The Honorable Roberto Rivera-Soto, live from NJLRA

Rivera-Soto at event crop
The Honorable Roberto Rivera-Soto
You may recall former N.J. Supreme Court Justice Roberto-Rivera Soto as the justice who declined to seek renomination to the State's highest court back in 2011, just as the current high court standoff began to unfold.

Rivera-Soto, who is now in private practice, was the keynote speaker at NJLRA's annual Fall Membership luncheon. He offered his insight about the current vacancies on the Court, critisms of the political structure which led to said vacancies, and praise for his former colleagues. 

 

 

Tuesday, August 13, 2013

Read NJLRA’s letter-to-the-editor in this week’s edition of the New Jersey Law Journal

NJ’s civil courts are experiencing a backlog of litigation, despite a decrease in the number of filings.  Read Marcus Rayner’s assessment of why this may be happening. 

Thursday, May 23, 2013

NJCJI Executive Director Marcus Rayner testifies before the NJ Supreme Court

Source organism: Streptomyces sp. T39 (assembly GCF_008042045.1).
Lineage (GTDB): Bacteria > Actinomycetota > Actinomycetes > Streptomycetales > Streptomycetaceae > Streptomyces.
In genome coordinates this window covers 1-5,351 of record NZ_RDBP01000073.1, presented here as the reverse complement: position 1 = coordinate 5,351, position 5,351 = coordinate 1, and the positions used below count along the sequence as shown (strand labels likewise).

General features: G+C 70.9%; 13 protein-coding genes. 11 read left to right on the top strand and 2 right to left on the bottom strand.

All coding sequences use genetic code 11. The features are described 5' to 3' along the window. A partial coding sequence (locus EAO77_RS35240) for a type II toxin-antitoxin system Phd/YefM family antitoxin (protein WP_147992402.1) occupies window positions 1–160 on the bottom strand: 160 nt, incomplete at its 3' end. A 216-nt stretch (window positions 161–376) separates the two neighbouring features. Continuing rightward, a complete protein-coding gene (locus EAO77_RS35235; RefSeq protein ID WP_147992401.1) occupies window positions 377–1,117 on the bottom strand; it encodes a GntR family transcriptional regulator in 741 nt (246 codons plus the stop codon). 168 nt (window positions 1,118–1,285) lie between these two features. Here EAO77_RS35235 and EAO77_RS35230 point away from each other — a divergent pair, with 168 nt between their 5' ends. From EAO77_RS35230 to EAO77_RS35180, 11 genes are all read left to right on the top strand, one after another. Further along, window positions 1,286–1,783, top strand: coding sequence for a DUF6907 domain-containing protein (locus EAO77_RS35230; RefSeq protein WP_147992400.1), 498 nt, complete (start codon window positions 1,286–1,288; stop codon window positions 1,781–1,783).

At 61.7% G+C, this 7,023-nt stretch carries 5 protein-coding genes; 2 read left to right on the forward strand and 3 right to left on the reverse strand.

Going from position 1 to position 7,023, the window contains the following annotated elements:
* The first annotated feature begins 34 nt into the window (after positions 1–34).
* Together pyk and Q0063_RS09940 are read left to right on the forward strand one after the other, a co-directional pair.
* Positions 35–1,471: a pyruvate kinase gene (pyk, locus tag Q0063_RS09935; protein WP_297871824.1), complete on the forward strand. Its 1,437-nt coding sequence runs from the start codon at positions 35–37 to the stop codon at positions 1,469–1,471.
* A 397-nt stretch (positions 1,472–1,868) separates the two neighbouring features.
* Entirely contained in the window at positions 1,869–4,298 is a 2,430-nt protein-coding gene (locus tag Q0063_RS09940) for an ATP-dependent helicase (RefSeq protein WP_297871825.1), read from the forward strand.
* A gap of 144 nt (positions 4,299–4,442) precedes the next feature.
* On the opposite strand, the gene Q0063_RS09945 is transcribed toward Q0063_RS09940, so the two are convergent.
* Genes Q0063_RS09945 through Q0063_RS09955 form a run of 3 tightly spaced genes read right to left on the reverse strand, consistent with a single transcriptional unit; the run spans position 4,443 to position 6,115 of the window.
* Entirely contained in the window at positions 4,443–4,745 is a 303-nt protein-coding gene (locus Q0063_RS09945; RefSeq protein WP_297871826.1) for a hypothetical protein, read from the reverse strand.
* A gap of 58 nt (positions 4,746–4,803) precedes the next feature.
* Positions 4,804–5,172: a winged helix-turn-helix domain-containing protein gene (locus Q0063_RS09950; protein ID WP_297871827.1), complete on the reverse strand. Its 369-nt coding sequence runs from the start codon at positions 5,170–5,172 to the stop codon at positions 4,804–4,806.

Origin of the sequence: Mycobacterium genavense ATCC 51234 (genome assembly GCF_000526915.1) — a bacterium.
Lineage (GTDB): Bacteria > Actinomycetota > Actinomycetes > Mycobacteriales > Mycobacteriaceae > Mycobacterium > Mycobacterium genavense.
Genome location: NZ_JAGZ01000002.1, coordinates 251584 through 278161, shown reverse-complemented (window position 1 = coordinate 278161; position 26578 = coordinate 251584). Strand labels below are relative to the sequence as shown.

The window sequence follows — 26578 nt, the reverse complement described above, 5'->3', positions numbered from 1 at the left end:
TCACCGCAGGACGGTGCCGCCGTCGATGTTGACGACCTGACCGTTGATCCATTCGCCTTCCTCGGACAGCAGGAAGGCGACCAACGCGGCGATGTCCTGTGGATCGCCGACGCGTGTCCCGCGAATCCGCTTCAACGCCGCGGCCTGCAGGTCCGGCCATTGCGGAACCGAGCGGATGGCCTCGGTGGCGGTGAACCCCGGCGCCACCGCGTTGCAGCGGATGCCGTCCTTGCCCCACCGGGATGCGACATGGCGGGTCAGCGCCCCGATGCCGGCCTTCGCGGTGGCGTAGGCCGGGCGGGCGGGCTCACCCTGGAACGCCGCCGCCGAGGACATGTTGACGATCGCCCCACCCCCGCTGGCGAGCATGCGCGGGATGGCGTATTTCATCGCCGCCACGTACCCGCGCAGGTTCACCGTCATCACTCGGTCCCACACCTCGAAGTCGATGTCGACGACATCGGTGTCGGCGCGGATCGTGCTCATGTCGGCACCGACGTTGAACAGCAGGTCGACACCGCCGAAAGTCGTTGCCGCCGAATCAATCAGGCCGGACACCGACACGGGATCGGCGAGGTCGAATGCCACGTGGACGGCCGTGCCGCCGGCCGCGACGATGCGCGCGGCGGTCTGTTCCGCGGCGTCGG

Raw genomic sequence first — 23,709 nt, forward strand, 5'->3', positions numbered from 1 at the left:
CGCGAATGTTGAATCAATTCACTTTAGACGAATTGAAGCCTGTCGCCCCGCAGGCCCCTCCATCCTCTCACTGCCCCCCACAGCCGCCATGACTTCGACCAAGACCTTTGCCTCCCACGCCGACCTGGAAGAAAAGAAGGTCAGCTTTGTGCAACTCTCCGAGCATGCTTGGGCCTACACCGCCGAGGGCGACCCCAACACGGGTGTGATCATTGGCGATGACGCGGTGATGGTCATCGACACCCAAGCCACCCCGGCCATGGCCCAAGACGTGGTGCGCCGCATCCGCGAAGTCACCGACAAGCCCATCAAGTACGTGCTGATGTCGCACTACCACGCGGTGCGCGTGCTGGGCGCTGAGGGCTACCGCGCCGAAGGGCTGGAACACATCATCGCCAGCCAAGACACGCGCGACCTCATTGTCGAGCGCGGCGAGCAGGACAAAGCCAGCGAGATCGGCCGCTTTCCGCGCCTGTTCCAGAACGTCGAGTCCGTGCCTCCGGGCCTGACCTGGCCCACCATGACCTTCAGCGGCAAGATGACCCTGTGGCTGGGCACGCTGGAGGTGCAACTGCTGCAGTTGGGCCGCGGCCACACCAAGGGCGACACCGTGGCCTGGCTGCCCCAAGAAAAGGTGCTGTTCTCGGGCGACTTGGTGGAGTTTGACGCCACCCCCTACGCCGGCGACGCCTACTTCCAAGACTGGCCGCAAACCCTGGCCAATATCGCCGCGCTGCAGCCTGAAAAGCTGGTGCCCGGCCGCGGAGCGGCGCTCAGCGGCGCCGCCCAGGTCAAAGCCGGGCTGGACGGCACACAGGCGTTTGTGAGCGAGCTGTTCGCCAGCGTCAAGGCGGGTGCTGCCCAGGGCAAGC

Marcus Rayner Headshot
Rayner

NJCJI's President, Marcus Rayner, testified before the state’s highest court on Tuesday, May 21st.  Rayner asked the justices to consider amending the state’s Rules of Evidence to ensure that evidence permitted in New Jersey courtrooms are of comparable caliber to evidence permitted at trial in other jurisdictions.  New Jersey’s Rules of Evidence, which act as a framework to determine whether evidence is admissible in court, have been heavily criticized for being too favorable to plaintiffs and their attorneys.  As a result, plaintiffs from across the country seek to have their cases heard in New Jersey courts whenever possible, where the standard for what may be considered evidence is notoriously and disproportionately low.  The past several years have seen an epidemic of “litigation tourism” in New Jersey as thirty-four other states have adopted all or part of the federal Daubert standard.  Amending New Jersey’s Rules of Evidence would likely cut down on litigation tourism and the associated costs of hearing the cases of non-New Jersey residents and warrant fewer instances of appellate review.